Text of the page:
Low pitched tracks seem to be perceived less favourably by dogs, encouraging more alert and active behaviours. Research also points to heavy metal music having a detrimental effect on the welfare of dogs housed in kennels, encouraging behaviours typically associated with agitation, such as increased barking and pacing.

There is some evidence to suggest that some dogs may benefit from noise therapy in the form of desensitisation – essentially gradually conditioning dogs to cope more favourably to the sound of recorded fireworks. There is nothing as yet, however, to support the role of music in alleviating stress in dogs exposed to fireworks, although this is certainly an area well worth exploring.”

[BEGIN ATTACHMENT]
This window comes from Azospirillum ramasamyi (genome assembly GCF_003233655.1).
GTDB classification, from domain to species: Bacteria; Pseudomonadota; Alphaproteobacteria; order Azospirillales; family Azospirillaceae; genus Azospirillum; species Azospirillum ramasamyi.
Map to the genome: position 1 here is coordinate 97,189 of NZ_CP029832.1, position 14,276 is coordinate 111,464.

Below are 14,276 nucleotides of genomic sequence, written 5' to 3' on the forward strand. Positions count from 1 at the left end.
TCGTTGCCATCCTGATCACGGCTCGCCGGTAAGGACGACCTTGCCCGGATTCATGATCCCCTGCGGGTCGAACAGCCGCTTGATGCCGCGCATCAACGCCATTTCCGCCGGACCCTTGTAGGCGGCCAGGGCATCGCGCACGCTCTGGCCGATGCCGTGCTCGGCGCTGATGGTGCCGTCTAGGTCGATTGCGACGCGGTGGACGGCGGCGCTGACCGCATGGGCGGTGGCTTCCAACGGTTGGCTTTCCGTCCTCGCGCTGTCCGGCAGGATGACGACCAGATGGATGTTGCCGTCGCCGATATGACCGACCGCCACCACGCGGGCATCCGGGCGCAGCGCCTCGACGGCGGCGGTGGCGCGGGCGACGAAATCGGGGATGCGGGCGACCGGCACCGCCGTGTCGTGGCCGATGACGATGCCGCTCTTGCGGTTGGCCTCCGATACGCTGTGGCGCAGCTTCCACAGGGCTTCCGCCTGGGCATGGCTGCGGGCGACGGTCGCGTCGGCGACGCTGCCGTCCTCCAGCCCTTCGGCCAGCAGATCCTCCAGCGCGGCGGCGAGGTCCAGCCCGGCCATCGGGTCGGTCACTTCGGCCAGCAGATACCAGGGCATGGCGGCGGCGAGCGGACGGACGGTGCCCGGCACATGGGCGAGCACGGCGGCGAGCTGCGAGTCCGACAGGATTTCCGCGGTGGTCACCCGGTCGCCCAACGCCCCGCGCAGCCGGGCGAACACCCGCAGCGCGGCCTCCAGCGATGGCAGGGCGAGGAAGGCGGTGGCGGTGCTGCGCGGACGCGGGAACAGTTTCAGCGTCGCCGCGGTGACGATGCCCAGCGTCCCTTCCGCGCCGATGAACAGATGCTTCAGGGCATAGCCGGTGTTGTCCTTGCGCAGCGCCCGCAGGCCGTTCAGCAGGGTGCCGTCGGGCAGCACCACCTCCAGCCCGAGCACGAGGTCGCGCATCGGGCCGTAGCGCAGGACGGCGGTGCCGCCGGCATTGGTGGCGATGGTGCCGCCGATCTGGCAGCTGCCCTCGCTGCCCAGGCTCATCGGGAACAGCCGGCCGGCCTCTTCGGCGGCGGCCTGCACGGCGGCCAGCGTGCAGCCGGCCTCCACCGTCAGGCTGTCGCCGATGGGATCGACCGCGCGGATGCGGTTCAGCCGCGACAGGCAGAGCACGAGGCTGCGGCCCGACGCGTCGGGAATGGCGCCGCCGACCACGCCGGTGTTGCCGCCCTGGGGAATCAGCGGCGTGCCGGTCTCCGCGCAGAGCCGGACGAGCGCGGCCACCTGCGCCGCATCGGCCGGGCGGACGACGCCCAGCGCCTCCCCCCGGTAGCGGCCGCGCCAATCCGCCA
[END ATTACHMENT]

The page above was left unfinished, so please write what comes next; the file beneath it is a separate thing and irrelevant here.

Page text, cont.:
Dr Deborah Wells
Reader in Psychology and Animal Welfare

Now we know the types of music that dogs respond well to, namely classical music with piano notes, we created a lofi mix for both humans and dogs to enjoy.

The lofi tracks lean heavily on the classical genre that’s proven to keep dogs calm and relaxed. We made sure to use a piano as our main instrument, as others can cause adverse reactions in dogs such as wind instruments like clarinets and saxophones proven to make them howl. The tracks were created at a low tempo, and low bpm to mimic a dogs heart rate when they’re resting. No voices were used to make sure dogs were not distracted or mistook it for a stranger in their home.

Give it a whirl and see how your dog responds:

For the best results, play the video in the late afternoon before the fireworks begin. This will help your dog get used to the music. Close your curtains, and turn the music up to a comfortable level, not enough to drown out the fireworks, but enough to encompass the room.